Experimental Poetry Form: puzzle pieces

Today’s experimental poetry form is called puzzle pieces.  The form works in a way such that the first part can be combined with the second part.

The poem is written as two stanzas.  The first stanza has five lines, each with four words.  The second stanza has five lines, each with one word.

Each stanza may or may not make sense on their own, however, if they are combined properly, the resulting stanza would make sense. They can be combined in such a way that the words from stanza two could become the end words for stanza one, with each stanza two word combining with its corresponding line in stanza one.  This is an element of the form.

Here is how the form looks:




The *’s represent words in the first stanza.  The bracketed letters in the first stanza are place holders for the corresponding words in the second stanza.  In using the form, the bracketed letters would be blank spaces.  The bracketed letters represent the spaces where the words from stanza two would fit if they were written in stanza one (although they are not written in stanza one for the use of the form).  Again, being able to fit these words into stanza one, is an element of the form.

The idea of the form is to show a poem in pieces.  It is similar to a puzzle in pieces.  The first stanza represents the part of the puzzle that is mostly completed, and the second stanza represents the remaining pieces.

The idea is that while each part may or may not make sense on its own, the reader should be able to see how they fit together.  This adds to the effect of the poem by engaging the reader.

To make the form easier to use, a poet could write a five line one stanza poem with five words per line, and then transform it to this form.  Below is an example which illustrates this, as well as the general use of the form.

Below is an example poem with one stanza, with five lines and five words per line.

The cat hid so quietly
as the dogs moved quickly
it watched the danger move
knowing that its presence unseen
in the shadows vanished away.


To apply the form, this poem is then broken into two stanzas as follows:

The cat hid so
as the dogs moved
it watched the danger
knowing that its presence
in the shadows vanished



This new poem follows the form.  As can be seen, the end words from each of the first five lines became lines of their own as a second stanza.  If the words were put back, the poem would make sense.

As can be seen in this example, the form can be used such that the two stanzas of the form, both separately and together, as well as the combined part that would normally not be written for the reader, can each make sense.  Having the separate stanzas make sense each alone, as well as if read together, can be more difficult than simply writing the combined poem and then breaking it up without regard for how it reads in pieces, but if done, this adds to the effect of the poem.

Experimental Poetry Form: 3 3 6

This experimental poetry form is called 3 3 6.  The form is as follows:

The first line has three words.

The second line has three words, that are not any of the words from the first line.

The third line has all of the words from the first and second lines, but no more and not in exactly the same order as they were in the first and second lines.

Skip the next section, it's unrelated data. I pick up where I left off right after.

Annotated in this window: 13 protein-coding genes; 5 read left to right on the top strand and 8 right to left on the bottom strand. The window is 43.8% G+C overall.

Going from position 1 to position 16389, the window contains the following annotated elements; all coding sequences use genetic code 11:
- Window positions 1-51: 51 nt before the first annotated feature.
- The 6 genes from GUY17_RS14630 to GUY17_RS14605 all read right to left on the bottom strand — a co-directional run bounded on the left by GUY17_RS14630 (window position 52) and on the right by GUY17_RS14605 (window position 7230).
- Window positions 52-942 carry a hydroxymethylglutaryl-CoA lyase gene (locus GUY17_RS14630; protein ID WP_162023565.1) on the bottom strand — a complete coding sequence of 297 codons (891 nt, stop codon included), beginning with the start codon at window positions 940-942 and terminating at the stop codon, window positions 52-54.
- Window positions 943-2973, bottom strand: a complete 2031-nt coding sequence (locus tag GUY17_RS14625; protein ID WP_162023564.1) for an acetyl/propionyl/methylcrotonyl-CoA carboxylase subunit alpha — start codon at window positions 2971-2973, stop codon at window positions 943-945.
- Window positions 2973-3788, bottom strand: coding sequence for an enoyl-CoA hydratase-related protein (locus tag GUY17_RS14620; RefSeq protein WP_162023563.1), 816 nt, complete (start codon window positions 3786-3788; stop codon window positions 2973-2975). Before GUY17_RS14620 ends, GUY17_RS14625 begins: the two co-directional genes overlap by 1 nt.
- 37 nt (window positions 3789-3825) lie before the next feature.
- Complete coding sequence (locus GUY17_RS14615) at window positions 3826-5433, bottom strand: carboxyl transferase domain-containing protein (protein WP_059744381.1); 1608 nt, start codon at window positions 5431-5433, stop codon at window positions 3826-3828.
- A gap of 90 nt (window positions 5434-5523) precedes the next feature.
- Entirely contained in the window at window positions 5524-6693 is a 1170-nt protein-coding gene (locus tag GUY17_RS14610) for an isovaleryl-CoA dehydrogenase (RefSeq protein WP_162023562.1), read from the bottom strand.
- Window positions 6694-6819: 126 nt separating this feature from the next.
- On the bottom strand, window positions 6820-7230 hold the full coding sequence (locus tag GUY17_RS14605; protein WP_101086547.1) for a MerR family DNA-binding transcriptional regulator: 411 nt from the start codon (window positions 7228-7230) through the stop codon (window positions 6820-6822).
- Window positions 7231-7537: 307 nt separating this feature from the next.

Here is an example:

The still cat,
watches a dog.

A still dog watches the cat.

Bilingual Poem: Turning empty

The dog loved walking,
but turned back because of the heat,
  a cat drank from the bird bath.

El perro encantó andando,
pero volvió porque del calor,
  un gato bebió del bañera de ave.

P.S.  Today on MSakran.com, there is a new set of photography, artwork, poetry and fiction.  The photograph is of an insect and the artwork is of a miner.  The poem is about both the insect and the miner, and the fiction is about the insect.

The photograph and artwork, can inspire poetry and the poem can be read.  As it relates to this blog, it is noteworthy, that the fiction story was written in a poetic manner.  It was influenced by poetry style.  In addition, the story itself can inspire poetry.

As a side note, the type of insect in the photograph, has not been identified.  It appears to be some type of wasp.  Should any reader know the exact type of insect that it is, please let M. Sakran know by using the contact page on this blog or on MSakran.com.

Poetry topic idea: fiction

The poetry topic idea for today’s post is fiction.

Using this idea, a poet could write a poem about something fictional.  While many poems may be about actual events in a poet’s life, a poet could write a poem about something fictional to illustrate an idea.

For example, a poet may never have been to another country, but may like the idea of expressing the feelings that may come the first time a person does so.  A poet could write a fictional poem about that topic to express those ideas.

Additionally, rather than writing a fictional poem, a poet might choose to write a poem about fiction.  Fiction has many aspects – story, plot, characters, relation to reality, imagination, etc. – and a poet could write about these elements in a poem.

Here is an example that uses both ideas – it is a fictional poem about fiction:

In the afternoon,
she sat at the table,
writing a story,
about the woman,
who lost her cat.

In the morning,
she sat at the table,
writing poster signs,
about her dog,
that was missing.